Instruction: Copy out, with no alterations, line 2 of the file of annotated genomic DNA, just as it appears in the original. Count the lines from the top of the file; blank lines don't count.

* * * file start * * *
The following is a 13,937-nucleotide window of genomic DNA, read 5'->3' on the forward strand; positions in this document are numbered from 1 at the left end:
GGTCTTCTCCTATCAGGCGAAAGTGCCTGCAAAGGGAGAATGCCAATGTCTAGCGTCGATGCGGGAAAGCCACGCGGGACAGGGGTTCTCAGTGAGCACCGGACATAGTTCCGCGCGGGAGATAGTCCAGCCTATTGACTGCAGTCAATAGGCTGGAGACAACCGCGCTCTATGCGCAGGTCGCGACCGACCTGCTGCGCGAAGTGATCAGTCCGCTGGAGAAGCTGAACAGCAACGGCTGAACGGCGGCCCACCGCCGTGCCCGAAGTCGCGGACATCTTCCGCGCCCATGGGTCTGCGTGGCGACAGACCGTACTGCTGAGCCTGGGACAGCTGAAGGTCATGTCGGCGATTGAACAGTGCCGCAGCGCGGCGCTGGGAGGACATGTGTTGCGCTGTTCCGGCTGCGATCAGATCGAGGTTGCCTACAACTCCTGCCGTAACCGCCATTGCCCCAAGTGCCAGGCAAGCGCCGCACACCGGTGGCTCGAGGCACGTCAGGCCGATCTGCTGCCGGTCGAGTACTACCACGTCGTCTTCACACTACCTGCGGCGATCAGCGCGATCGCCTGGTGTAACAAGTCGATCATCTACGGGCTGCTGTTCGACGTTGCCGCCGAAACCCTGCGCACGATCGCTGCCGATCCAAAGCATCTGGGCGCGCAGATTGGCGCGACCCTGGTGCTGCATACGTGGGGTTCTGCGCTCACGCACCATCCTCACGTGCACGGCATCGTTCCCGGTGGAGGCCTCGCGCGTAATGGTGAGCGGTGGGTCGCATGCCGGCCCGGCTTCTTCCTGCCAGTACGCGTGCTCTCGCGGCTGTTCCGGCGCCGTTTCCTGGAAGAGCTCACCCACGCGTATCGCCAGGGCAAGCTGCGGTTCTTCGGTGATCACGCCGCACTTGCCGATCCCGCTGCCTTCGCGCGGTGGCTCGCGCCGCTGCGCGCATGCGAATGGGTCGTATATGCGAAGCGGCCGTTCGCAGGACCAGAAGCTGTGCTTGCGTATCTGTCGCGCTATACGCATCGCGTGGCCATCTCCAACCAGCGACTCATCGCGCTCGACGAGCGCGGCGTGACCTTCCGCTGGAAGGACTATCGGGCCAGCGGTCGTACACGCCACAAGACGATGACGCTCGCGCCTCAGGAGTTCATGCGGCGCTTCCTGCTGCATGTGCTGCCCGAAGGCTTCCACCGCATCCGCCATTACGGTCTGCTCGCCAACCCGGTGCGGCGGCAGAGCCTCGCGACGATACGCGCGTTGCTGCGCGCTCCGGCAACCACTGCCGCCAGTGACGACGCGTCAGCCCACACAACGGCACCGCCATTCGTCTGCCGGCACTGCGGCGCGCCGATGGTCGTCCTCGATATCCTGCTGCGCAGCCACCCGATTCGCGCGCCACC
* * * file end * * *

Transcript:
GGTCTTCTCCTATCAGGCGAAAGTGCCTGCAAAGGGAGAATGCCAATGTCTAGCGTCGATGCGGGAAAGCCACGCGGGACAGGGGTTCTCAGTGAGCACCGGACATAGTTCCGCGCGGGAGATAGTCCAGCCTATTGACTGCAGTCAATAGGCTGGAGACAACCGCGCTCTATGCGCAGGTCGCGACCGACCTGCTGCGCGAAGTGATCAGTCCGCTGGAGAAGCTGAACAGCAACGGCTGAACGGCGGCCCACCGCCGTGCCCGAAGTCGCGGACATCTTCCGCGCCCATGGGTCTGCGTGGCGACAGACCGTACTGCTGAGCCTGGGACAGCTGAAGGTCATGTCGGCGATTGAACAGTGCCGCAGCGCGGCGCTGGGAGGACATGTGTTGCGCTGTTCCGGCTGCGATCAGATCGAGGTTGCCTACAACTCCTGCCGTAACCGCCATTGCCCCAAGTGCCAGGCAAGCGCCGCACACCGGTGGCTCGAGGCACGTCAGGCCGATCTGCTGCCGGTCGAGTACTACCACGTCGTCTTCACACTACCTGCGGCGATCAGCGCGATCGCCTGGTGTAACAAGTCGATCATCTACGGGCTGCTGTTCGACGTTGCCGCCGAAACCCTGCGCACGATCGCTGCCGATCCAAAGCATCTGGGCGCGCAGATTGGCGCGACCCTGGTGCTGCATACGTGGGGTTCTGCGCTCACGCACCATCCTCACGTGCACGGCATCGTTCCCGGTGGAGGCCTCGCGCGTAATGGTGAGCGGTGGGTCGCATGCCGGCCCGGCTTCTTCCTGCCAGTACGCGTGCTCTCGCGGCTGTTCCGGCGCCGTTTCCTGGAAGAGCTCACCCACGCGTATCGCCAGGGCAAGCTGCGGTTCTTCGGTGATCACGCCGCACTTGCCGATCCCGCTGCCTTCGCGCGGTGGCTCGCGCCGCTGCGCGCATGCGAATGGGTCGTATATGCGAAGCGGCCGTTCGCAGGACCAGAAGCTGTGCTTGCGTATCTGTCGCGCTATACGCATCGCGTGGCCATCTCCAACCAGCGACTCATCGCGCTCGACGAGCGCGGCGTGACCTTCCGCTGGAAGGACTATCGGGCCAGCGGTCGTACACGCCACAAGACGATGACGCTCGCGCCTCAGGAGTTCATGCGGCGCTTCCTGCTGCATGTGCTGCCCGAAGGCTTCCACCGCATCCGCCATTACGGTCTGCTCGCCAACCCGGTGCGGCGGCAGAGCCTCGCGACGATACGCGCGTTGCTGCGCGCTCCGGCAACCACTGCCGCCAGTGACGACGCGTCAGCCCACACAACGGCACCGCCATTCGTCTGCCGGCACTGCGGCGCGCCGATGGTCGTCCTCGATATCCTGCTGCGCAGCCACCCGATTCGCGCGCCACC